Of course those of us who have been lucky enough to live here, understand that the value of our neighborhood goes far beyond the price of houses here. Between our annual Pasta Dinner in the Alley, our Halloween block parties, Spread Some Love projects, Garden Tours, and all-around neighborliness (the likes of which this writer has not experienced in any other SF neighborhood), it' no wonder that people are starting to realize how great it is to live here!
FROM THE ARTICLE:
Mission Terrace, San Francisco, CAMedian sale price: $1,260,000
Median sale price for metro area: $1,340,000
Average sale-to-list price ratio: 116.5%
Percent of homes that sold above list price: 81.8%
“Mission Terrace is composed of picturesque homes, flat lots and quiet streets. It has plenty of commuter options and it’s close to several big grocery stores,” said Redfin agent Carlos Barrientos. “It’s become more desirable in the last year for a very simple reason: improvements to Balboa Park, an adjacent city park.”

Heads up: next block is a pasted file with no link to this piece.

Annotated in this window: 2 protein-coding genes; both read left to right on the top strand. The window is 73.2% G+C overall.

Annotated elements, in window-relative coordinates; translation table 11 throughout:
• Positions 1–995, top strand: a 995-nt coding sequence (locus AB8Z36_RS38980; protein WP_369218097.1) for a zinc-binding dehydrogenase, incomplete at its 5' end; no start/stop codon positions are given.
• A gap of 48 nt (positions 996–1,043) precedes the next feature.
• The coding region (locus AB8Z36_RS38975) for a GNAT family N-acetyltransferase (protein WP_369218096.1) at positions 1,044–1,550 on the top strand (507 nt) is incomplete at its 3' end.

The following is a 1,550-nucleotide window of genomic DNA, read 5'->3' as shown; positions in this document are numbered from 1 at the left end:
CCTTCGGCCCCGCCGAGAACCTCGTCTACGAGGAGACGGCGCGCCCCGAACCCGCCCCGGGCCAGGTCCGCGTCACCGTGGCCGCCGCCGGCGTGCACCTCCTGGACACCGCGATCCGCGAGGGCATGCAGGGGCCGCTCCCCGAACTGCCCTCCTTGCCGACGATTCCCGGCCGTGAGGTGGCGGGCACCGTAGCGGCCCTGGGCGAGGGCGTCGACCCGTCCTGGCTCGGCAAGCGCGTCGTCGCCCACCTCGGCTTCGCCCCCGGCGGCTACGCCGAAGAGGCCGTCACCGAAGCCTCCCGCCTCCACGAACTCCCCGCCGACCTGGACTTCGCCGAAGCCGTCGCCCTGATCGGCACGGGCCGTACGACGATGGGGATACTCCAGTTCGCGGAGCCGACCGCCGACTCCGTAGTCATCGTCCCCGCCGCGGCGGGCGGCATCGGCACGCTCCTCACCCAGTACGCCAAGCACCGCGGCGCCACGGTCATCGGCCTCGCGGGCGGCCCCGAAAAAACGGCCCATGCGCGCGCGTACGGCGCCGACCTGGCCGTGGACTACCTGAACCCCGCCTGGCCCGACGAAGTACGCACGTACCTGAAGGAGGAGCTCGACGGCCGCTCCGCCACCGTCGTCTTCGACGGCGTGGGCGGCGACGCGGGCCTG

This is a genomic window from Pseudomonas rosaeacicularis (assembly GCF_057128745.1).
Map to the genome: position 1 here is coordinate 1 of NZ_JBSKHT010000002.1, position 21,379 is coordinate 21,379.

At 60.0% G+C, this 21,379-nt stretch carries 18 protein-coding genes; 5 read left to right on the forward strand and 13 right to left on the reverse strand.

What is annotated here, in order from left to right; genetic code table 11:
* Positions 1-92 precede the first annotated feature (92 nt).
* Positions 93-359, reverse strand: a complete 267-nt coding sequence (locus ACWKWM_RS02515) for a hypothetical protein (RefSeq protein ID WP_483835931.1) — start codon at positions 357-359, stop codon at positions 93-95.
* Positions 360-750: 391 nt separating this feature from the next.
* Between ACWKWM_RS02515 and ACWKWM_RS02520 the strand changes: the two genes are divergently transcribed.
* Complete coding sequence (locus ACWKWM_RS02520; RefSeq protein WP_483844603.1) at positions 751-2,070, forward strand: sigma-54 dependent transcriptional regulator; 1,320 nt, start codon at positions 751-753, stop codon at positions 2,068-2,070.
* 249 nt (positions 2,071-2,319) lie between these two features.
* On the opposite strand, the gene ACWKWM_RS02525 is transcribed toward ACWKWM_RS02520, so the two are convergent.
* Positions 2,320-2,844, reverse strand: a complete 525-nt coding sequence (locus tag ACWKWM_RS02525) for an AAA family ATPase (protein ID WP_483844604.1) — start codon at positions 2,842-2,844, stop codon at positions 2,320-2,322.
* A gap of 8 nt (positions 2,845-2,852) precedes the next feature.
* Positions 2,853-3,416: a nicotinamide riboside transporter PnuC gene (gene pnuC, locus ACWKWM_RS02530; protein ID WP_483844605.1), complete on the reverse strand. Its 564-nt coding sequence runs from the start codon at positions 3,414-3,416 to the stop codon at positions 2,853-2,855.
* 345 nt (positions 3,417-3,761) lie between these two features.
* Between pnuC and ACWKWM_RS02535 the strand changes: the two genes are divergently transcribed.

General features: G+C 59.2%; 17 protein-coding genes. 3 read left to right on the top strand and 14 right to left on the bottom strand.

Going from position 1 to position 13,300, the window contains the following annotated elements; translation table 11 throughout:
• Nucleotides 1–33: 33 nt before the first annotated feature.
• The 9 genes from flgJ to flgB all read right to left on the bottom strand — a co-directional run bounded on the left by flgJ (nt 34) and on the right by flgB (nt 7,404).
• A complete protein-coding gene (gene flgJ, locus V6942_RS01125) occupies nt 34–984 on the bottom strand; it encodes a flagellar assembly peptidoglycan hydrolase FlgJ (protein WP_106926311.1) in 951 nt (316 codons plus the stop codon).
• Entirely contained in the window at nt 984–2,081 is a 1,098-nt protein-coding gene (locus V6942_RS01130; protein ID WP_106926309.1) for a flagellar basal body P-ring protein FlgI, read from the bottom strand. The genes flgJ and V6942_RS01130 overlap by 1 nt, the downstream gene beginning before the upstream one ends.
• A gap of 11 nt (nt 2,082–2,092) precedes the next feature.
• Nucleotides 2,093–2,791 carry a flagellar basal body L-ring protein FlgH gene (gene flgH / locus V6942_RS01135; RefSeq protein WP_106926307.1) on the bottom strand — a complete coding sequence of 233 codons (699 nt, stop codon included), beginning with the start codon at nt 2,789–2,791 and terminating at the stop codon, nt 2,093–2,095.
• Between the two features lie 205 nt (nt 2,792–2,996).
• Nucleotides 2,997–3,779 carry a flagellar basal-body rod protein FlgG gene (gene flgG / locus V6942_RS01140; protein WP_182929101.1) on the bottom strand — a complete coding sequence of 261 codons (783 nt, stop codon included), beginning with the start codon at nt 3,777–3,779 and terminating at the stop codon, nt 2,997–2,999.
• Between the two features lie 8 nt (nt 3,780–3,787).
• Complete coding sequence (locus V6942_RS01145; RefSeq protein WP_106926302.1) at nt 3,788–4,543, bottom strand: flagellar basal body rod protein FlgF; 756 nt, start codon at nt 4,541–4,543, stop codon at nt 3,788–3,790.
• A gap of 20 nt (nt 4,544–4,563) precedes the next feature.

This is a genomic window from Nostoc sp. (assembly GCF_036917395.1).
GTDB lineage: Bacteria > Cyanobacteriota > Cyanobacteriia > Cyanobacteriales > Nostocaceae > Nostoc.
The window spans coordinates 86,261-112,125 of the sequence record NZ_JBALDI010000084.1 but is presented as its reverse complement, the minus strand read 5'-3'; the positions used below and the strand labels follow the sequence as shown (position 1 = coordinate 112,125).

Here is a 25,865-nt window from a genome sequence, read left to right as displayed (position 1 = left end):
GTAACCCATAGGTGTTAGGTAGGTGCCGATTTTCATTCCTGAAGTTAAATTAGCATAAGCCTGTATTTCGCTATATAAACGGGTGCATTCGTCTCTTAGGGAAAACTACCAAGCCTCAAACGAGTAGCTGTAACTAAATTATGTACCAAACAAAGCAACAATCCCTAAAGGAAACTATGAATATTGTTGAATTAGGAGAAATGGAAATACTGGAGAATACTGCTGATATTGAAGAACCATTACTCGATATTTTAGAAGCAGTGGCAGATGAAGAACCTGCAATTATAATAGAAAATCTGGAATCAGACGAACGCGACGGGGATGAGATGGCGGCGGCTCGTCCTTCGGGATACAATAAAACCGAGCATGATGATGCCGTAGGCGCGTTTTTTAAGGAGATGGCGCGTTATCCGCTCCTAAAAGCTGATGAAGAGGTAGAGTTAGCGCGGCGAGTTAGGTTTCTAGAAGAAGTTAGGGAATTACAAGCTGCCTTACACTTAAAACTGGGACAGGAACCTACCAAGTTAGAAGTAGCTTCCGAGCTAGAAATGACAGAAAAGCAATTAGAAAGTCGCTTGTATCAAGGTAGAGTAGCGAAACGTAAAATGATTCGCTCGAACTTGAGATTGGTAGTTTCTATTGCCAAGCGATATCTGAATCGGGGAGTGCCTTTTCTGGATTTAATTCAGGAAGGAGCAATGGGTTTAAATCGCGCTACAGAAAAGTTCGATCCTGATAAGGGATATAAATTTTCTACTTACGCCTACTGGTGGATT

The streets of Mission Terrace took Halloween to a whole other level this year! From the haunted house on Cotter Street that has been around for 30 years, to the blocked-off streets of Delano, San Gabriel, and Otsego, Mission Terrace is turning into a Halloween destination for the kiddos.
This year, the residents of Delano Street, secured a grant to enhance the festivities even further. In addition to the trick-or-treating, activities included a photo booth, street games, a fire truck, and haunted house. More than 300 people were in attendance this year... triple the amount from just a year ago!
Please Note: NMTIA maintains a “good neighbor” policy in our online presence. We have a fantastic community with a variety of perspectives, beliefs, and feelings about many topics. We believe that differing opinions should not interfere with being good neighbors to each other. We encourage civility and mutual respect, and we remove any posts or comments that are belittling, show hostility, or are discriminatory in nature.